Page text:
November 27, 2023
The realm of vaping is continually evolving, and research is expanding rapidly. We've compiled some of the most intriguing and valuable statistics on vaping as of 2023 to provide you with the latest insights.
Vaping Statistics Reveal Health Advantages Over Smoking
- At Least 95% Less Harmful: According to the Office for Health Improvement and Disparities, vaping is deemed at least 95% less harmful than smoking. Shockingly, 39% of current smokers mistakenly believe that vaping is as harmful as, or more harmful than, smoking.
- Toxin Exposure Reduction: Switching from smoking to vaping leads to a substantial reduction in exposure to toxins causing cancer, lung diseases, and cardiovascular issues, as per researchers at King’s College London.
- 70% Reduction in Diseases: Research from Brunel University London indicates that making the switch to vaping could result in a 70% reduction in smoking-related diseases, potentially saving the NHS £500 million annually if half of smokers transition.
UK’s Vision for a Smoke-Free Future
- 2030 Smoke-Free Ambition: The Tobacco Control Plan for England envisions England as smoke-free by 2030, where the smoking rate drops to 5% or less among adults.
- Vaping as a Crucial Tool: The Khan review emphasizes vaping as a critical recommendation for achieving the 2030 smoke-free goal, urging the dissemination of accurate information about the benefits of switching from smoking to vaping to healthcare professionals.
Vaping vs. Nicotine Replacement Therapies (NRTs): The Facts
- 63% Higher Quit Rate: A review in The Pharmaceutical Journal suggests that individuals using e-cigarettes are 63% more likely to quit smoking compared to those using other NRTs.
- Twice the Effectiveness: Cochrane Review findings reveal that e-cigarettes are twice as effective as other NRTs in aiding smoking cessation.
- Fewer Side Effects: The National Institute for Health and Care Research reports that e-cigarettes have fewer side effects compared to common NRTs like patches and gum.
Vaping During Pregnancy: Dispelling Myths
- 10% Still Smoking at Birth: Despite the challenges of quitting, a report from The Royal College of Midwives reveals that over 10% of pregnant women were still smoking at childbirth. However, those who exclusively used vapes were classified as non-smokers.
- Early Quitting Equals Low Risk: Quitting smoking early in pregnancy carries the same risk of complications as non-smokers, according to The Royal College of Midwives. Early smoking cessation can almost entirely prevent adverse effects.
- E-cigarettes Over Patches: Studies from Queen Mary University of London and the National Institute for Health Research demonstrate that e-cigarettes are almost twice as effective and safer than nicotine patches for pregnant women looking to quit smoking.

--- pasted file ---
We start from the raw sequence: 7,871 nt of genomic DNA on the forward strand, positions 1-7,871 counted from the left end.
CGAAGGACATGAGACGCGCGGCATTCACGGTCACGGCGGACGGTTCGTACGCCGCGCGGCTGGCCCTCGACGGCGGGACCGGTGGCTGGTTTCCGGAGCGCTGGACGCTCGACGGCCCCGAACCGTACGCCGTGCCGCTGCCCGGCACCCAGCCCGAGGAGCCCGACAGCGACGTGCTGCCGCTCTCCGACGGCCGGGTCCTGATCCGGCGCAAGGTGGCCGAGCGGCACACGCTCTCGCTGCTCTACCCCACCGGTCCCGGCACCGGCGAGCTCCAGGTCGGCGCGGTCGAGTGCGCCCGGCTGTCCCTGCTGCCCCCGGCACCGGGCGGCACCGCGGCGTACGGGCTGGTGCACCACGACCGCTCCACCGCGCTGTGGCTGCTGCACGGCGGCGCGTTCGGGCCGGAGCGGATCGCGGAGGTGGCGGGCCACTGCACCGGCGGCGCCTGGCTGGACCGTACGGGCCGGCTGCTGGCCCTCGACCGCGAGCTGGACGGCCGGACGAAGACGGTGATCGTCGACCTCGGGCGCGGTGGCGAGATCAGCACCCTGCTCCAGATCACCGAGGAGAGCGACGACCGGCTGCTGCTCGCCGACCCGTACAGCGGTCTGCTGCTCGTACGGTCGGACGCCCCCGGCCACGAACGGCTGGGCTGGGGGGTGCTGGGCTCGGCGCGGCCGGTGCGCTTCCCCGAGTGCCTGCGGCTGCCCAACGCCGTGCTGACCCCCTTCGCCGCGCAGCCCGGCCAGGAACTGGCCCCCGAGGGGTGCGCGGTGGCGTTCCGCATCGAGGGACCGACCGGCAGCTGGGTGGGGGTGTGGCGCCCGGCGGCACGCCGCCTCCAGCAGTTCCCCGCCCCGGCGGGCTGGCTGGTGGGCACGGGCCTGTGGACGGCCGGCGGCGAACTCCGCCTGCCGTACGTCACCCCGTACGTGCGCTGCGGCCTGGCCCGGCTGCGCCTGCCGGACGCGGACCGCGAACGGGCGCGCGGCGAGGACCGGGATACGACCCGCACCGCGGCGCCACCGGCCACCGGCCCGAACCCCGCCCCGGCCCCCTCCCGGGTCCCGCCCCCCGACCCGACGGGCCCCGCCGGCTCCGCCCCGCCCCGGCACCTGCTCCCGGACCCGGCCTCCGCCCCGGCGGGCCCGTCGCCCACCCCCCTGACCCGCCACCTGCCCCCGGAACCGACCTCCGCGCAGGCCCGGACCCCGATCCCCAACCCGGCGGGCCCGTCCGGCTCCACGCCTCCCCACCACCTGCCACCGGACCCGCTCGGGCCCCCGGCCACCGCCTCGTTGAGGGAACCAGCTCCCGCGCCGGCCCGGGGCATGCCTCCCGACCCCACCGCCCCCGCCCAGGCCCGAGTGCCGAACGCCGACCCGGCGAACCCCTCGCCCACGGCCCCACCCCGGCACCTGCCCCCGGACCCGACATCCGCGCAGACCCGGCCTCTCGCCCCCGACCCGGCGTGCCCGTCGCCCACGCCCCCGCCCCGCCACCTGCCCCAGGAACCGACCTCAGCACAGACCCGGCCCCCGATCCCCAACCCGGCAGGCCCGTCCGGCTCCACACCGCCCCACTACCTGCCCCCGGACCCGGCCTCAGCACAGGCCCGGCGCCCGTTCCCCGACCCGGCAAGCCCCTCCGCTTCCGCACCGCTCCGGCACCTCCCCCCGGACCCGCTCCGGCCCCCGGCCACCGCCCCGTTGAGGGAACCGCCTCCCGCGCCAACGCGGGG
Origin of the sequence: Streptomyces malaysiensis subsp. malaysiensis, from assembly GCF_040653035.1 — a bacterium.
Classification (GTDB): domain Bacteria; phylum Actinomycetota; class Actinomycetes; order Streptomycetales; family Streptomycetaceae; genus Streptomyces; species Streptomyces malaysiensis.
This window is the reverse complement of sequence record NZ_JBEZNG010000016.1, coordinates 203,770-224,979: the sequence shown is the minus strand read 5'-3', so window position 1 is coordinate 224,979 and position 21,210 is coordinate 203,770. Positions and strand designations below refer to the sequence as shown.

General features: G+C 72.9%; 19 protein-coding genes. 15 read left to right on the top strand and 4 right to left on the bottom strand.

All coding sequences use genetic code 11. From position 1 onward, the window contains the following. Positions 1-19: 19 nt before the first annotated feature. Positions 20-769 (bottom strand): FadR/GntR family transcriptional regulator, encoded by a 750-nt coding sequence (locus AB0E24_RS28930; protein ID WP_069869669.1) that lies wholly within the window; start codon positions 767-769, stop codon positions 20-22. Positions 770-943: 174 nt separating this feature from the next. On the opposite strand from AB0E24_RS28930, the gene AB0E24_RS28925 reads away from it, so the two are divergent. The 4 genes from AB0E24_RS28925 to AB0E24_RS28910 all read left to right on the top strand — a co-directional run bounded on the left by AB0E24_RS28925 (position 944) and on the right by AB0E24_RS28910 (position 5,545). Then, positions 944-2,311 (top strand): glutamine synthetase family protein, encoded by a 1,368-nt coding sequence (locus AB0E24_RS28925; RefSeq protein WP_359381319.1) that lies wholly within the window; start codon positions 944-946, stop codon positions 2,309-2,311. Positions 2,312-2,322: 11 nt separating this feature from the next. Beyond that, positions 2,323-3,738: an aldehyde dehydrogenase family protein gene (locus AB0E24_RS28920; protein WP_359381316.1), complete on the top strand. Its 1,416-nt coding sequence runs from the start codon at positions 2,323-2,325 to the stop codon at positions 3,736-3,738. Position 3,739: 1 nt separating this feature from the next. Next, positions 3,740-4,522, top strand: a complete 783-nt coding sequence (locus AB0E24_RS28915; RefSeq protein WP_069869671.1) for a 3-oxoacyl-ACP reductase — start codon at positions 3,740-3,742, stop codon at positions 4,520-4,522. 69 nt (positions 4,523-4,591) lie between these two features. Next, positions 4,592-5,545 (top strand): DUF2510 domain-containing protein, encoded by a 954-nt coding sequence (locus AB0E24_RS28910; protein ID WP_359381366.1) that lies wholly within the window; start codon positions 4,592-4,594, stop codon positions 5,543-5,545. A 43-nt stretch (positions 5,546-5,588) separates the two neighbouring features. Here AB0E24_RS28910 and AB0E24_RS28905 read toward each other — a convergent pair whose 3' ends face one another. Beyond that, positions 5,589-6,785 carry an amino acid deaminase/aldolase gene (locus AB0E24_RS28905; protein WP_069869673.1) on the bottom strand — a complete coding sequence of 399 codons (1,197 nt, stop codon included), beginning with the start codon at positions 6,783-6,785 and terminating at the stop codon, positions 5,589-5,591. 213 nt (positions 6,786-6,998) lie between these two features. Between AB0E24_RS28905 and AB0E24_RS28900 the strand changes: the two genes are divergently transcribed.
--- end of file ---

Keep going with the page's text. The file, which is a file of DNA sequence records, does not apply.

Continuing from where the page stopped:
Cognitive Risks of Smoking
- Twice the Cognitive Decline: Smoking is associated with a two-fold increase in cognitive issues, such as memory loss and confusion, in individuals over 45, as revealed in the Journal of Alzheimer’s Disease.
- Quitting as Prevention: The same study indicates that quitting smoking in your 40s and 50s can stave off cognitive decline, reducing the likelihood of experiencing cognitive issues in middle age—a precursor to conditions like Alzheimer’s and dementia.
- Lack of Awareness: While 70% of smokers are aware that smoking causes lung diseases and cancer, only 18% are cognizant that it is linked to dementia, as highlighted by Alzheimer’s Research UK.
Recent Data on Smoking Health Risks
- Leading Cause of Preventable Illness: Smoking remains the UK's leading cause of preventable illness and death, with two out of every three lifelong smokers expected to die from smoking-related diseases, as reported by the government.
- Annual Smoking-Related Deaths: ASH reports that 75,000 people die from smoking in the UK annually, compared to only five reported fatalities potentially linked to vaping products in the last 12 years.
- Misperceptions on Harm: The ASH survey for 2023 indicates that four out of every ten smokers incorrectly believe that vaping is as harmful as, or more harmful than, smoking.
Cost Analysis: Smoking vs. Vaping
- Saving £780 Annually: University College London’s study suggests that switching from smoking to vaping could save individuals up to £780 per year.
- Average Annual Spending on Tobacco: On average, smokers spend £2,451 per year on tobacco products, contributing to the substantial economic cost of smoking to England estimated at £17.3 billion annually, according to Action on Smoking and Health (ASH).
Vaping and Smoking Trends in the UK
- Decreasing Smoking Rates: The latest data from the Office for National Statistics (ONS) reveals that smoking rates in the UK have dropped to 12.9%, marking a significant decline in tobacco use.
- Rising Vaping Numbers: The Opinions and Lifestyle Survey (OPN) notes an increase in e-cigarette use, with 8.7% of people in Britain currently using them either daily or occasionally, up from 7.7% in 2021.
- Impact on Youth Smoking: The Independent British Vape Trade Association survey suggests that vaping has contributed to a 20% decrease in the number of 18-year-olds regularly smoking—from 24.5% in 2021 to 19.5% in 2022.
Why Make the Switch?
The comprehensive data and research on vaping and smoking highlight the substantial health benefits of transitioning from tobacco products to vaping.